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Sampling-site bottlenecks continue to impede Manitoba COVID-19 testing efforts – CBC.ca

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When Bronagh Nazarko took one of her kids to get a COVID-19 test in Winnipeg, she ended up waiting four hours in line and missing a day of work.

When her husband took their other two kids to get tested several days later, he too waited four hours and also missed a day in the home office.

The experience left her wondering how other parents are supposed to juggle child-care and work responsibilities while they wait for a COVID-19 swab, which Manitoba’s government has spent six months promoting as a central facet of its pandemic response.

“We’re very lucky that we have fairly flexible office jobs and that we can work from home, but for a lot of people, I just can’t see that this is sustainable to do this,” Nazarko said Wednesday in an interview.

“I can see that this would deter people from getting tested, and I’m concerned that that means cases will get missed because people don’t want to wait.”

Winnipeg still undergoing surge in demand for swabs

For weeks, there have been long lines outside Winnipeg’s sole drive-through COVID-19 sampling site in the North End on Main Street and heavy traffic at its three other sampling sites.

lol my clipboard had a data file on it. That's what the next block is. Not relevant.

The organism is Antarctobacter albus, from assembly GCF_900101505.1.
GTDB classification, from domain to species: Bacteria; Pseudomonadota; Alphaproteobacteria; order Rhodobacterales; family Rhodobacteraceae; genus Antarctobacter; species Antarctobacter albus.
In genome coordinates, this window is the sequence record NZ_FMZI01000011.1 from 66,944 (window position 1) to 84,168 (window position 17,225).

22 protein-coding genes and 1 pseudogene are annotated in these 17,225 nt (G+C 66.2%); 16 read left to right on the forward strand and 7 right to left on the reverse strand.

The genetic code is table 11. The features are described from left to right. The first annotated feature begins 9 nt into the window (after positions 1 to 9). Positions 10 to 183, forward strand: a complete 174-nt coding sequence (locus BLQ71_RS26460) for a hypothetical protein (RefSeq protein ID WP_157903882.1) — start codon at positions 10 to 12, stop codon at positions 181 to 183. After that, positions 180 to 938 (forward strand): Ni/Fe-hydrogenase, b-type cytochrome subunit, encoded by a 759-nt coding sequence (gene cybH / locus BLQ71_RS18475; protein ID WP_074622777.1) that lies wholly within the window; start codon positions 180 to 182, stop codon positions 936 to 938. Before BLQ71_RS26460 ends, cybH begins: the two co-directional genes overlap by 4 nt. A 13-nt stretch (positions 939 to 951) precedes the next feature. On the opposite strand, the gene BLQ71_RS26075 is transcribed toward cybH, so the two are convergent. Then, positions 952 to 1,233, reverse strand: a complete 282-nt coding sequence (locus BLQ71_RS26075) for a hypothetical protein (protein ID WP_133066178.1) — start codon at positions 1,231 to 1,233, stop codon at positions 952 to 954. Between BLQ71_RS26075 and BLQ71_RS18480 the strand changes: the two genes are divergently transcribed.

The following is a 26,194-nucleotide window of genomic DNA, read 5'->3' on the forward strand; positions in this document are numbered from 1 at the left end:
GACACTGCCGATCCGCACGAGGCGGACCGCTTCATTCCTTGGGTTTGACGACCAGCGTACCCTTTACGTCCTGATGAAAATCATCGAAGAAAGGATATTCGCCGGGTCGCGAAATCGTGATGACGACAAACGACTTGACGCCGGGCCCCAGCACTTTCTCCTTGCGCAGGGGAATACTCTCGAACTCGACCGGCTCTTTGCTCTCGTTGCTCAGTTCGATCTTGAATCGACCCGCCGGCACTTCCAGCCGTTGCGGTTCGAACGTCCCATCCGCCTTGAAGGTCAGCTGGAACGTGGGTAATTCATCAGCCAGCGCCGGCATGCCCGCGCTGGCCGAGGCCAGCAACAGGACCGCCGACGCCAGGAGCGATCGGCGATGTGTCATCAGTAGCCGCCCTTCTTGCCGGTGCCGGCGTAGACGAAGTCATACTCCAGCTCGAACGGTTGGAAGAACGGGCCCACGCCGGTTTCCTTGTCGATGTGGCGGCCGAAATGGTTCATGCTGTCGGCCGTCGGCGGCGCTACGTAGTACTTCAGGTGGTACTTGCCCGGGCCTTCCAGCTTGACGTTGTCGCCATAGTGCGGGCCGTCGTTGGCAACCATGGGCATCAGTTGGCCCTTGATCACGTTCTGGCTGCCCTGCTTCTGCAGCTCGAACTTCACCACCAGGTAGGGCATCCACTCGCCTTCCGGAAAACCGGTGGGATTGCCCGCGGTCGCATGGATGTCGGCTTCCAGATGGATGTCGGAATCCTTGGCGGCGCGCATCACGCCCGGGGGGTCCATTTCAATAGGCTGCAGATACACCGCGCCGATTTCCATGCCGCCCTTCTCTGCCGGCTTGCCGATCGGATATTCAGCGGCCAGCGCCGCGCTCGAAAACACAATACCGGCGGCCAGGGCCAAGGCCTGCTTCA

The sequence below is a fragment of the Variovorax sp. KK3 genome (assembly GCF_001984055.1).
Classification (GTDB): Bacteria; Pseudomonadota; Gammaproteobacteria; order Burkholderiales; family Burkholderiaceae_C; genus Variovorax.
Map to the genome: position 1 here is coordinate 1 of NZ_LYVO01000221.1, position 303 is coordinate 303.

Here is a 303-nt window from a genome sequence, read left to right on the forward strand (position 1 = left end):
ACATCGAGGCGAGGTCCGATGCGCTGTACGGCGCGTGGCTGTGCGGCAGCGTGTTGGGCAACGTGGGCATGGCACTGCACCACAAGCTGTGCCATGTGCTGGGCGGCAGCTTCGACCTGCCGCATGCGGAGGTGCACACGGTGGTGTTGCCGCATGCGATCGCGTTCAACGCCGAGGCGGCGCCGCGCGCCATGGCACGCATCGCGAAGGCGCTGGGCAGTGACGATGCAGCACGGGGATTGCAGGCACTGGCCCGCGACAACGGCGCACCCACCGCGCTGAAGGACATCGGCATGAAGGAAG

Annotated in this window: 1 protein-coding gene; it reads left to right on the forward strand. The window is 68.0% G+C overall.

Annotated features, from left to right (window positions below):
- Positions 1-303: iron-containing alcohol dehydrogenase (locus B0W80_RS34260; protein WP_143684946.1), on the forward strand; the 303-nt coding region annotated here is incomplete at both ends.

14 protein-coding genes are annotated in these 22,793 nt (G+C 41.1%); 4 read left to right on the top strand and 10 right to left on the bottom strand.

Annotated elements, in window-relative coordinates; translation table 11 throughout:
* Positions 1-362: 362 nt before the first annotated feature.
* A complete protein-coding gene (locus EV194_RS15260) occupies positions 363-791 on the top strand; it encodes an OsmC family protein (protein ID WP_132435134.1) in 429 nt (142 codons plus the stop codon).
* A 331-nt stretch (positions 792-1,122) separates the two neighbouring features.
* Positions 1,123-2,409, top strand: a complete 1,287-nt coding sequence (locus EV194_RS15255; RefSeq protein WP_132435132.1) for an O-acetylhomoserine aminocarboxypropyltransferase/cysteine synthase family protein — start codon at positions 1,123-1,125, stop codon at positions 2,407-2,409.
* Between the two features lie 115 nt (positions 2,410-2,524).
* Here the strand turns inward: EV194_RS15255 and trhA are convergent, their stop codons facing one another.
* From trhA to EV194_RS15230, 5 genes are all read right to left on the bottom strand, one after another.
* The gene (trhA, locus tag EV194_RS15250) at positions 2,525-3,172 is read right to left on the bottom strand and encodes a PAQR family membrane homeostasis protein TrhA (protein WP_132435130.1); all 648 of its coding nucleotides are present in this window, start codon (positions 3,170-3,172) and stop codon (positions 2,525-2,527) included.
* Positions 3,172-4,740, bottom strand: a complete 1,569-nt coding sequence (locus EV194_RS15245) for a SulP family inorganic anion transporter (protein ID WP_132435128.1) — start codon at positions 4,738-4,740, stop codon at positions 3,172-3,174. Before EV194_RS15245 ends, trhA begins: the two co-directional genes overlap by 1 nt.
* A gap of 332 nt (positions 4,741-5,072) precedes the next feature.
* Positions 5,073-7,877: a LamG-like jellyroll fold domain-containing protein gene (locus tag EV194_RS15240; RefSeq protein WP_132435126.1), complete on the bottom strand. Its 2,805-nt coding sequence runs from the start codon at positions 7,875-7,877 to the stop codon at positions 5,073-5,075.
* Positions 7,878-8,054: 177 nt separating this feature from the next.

Winnipeg is now the epicentre of the province’s COVID-19 outbreak, with the city possessing 335 of Manitoba’s 418 active cases.

(Jacques Marcoux/CBC)

The province has responded by warning more restrictions could be placed on the Winnipeg health region if residents and visitors don’t become more diligent about gathering in small groups, washing their hands, keeping a safe distance away from each other and wearing masks when they cannot.

On Tuesday, the province also pledged to open another sampling site by Sept. 28 under the management of private health-care company Dynacare. It is supposed to collect up to 1,400 samples a day, at first, with the eventual potential to administer 2,600 swabs.

“The new specimen-collection sites announced [Tuesday] will help address waits for sample collection that are due to increased volumes,” Manitoba Public Health said in a statement.

Manitoba’s Official Opposition contends this promise is not good enough for Manitobans right now.

“I think people are upset today, waiting hours in line,” NDP Leader Wab Kinew said.